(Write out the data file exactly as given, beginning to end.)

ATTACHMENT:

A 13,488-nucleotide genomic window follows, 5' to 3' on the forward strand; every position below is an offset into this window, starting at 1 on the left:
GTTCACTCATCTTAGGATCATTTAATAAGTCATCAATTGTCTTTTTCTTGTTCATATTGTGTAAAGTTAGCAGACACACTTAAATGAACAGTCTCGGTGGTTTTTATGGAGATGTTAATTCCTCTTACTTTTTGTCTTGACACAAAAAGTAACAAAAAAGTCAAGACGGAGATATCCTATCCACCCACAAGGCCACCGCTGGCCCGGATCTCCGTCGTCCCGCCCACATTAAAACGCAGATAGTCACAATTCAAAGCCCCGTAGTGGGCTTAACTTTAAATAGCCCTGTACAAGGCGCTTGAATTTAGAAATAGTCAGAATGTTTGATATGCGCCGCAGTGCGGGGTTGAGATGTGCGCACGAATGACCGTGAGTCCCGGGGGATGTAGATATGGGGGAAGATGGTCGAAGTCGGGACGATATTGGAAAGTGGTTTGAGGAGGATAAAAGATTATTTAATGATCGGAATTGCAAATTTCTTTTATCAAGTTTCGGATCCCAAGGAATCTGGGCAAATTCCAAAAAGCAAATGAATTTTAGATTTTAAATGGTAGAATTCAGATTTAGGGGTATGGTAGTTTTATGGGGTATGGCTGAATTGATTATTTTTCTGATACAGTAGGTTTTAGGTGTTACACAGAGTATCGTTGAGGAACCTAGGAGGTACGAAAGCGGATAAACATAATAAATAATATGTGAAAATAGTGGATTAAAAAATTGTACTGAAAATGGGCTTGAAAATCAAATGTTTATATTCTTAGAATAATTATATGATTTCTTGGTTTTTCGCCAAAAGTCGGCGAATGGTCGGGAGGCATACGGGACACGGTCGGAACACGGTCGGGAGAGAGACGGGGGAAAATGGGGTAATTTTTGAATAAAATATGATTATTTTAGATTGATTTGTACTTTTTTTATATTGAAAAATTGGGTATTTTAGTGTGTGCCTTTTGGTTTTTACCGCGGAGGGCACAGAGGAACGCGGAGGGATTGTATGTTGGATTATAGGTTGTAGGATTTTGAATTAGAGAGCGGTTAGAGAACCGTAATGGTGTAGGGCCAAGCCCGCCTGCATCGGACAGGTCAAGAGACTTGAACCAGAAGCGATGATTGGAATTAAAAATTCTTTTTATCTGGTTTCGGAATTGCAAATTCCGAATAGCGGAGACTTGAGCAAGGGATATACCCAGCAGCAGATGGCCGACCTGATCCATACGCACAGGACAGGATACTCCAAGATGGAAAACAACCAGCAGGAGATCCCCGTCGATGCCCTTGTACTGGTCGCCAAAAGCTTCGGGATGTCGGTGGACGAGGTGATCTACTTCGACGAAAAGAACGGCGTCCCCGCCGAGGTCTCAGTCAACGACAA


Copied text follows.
A 13,488-nucleotide genomic window follows, 5' to 3' on the forward strand; every position below is an offset into this window, starting at 1 on the left:
GTTCACTCATCTTAGGATCATTTAATAAGTCATCAATTGTCTTTTTCTTGTTCATATTGTGTAAAGTTAGCAGACACACTTAAATGAACAGTCTCGGTGGTTTTTATGGAGATGTTAATTCCTCTTACTTTTTGTCTTGACACAAAAAGTAACAAAAAAGTCAAGACGGAGATATCCTATCCACCCACAAGGCCACCGCTGGCCCGGATCTCCGTCGTCCCGCCCACATTAAAACGCAGATAGTCACAATTCAAAGCCCCGTAGTGGGCTTAACTTTAAATAGCCCTGTACAAGGCGCTTGAATTTAGAAATAGTCAGAATGTTTGATATGCGCCGCAGTGCGGGGTTGAGATGTGCGCACGAATGACCGTGAGTCCCGGGGGATGTAGATATGGGGGAAGATGGTCGAAGTCGGGACGATATTGGAAAGTGGTTTGAGGAGGATAAAAGATTATTTAATGATCGGAATTGCAAATTTCTTTTATCAAGTTTCGGATCCCAAGGAATCTGGGCAAATTCCAAAAAGCAAATGAATTTTAGATTTTAAATGGTAGAATTCAGATTTAGGGGTATGGTAGTTTTATGGGGTATGGCTGAATTGATTATTTTTCTGATACAGTAGGTTTTAGGTGTTACACAGAGTATCGTTGAGGAACCTAGGAGGTACGAAAGCGGATAAACATAATAAATAATATGTGAAAATAGTGGATTAAAAAATTGTACTGAAAATGGGCTTGAAAATCAAATGTTTATATTCTTAGAATAATTATATGATTTCTTGGTTTTTCGCCAAAAGTCGGCGAATGGTCGGGAGGCATACGGGACACGGTCGGAACACGGTCGGGAGAGAGACGGGGGAAAATGGGGTAATTTTTGAATAAAATATGATTATTTTAGATTGATTTGTACTTTTTTTATATTGAAAAATTGGGTATTTTAGTGTGTGCCTTTTGGTTTTTACCGCGGAGGGCACAGAGGAACGCGGAGGGATTGTATGTTGGATTATAGGTTGTAGGATTTTGAATTAGAGAGCGGTTAGAGAACCGTAATGGTGTAGGGCCAAGCCCGCCTGCATCGGACAGGTCAAGAGACTTGAACCAGAAGCGATGATTGGAATTAAAAATTCTTTTTATCTGGTTTCGGAATTGCAAATTCCGAATAGCGGAGACTTGAGCAAGGGATATACCCAGCAGCAGATGGCCGACCTGATCCATACGCACAGGACAGGATACTCCAAGATGGAAAACAACCAGCAGGAGATCCCCGTCGATGCCCTTGTACTGGTCGCCAAAAGCTTCGGGATGTCGGTGGACGAGGTGATCTACTTCGACGAAAAGAACGGCGTCCCCGCCGAGGTCTCAGTCAACGACAA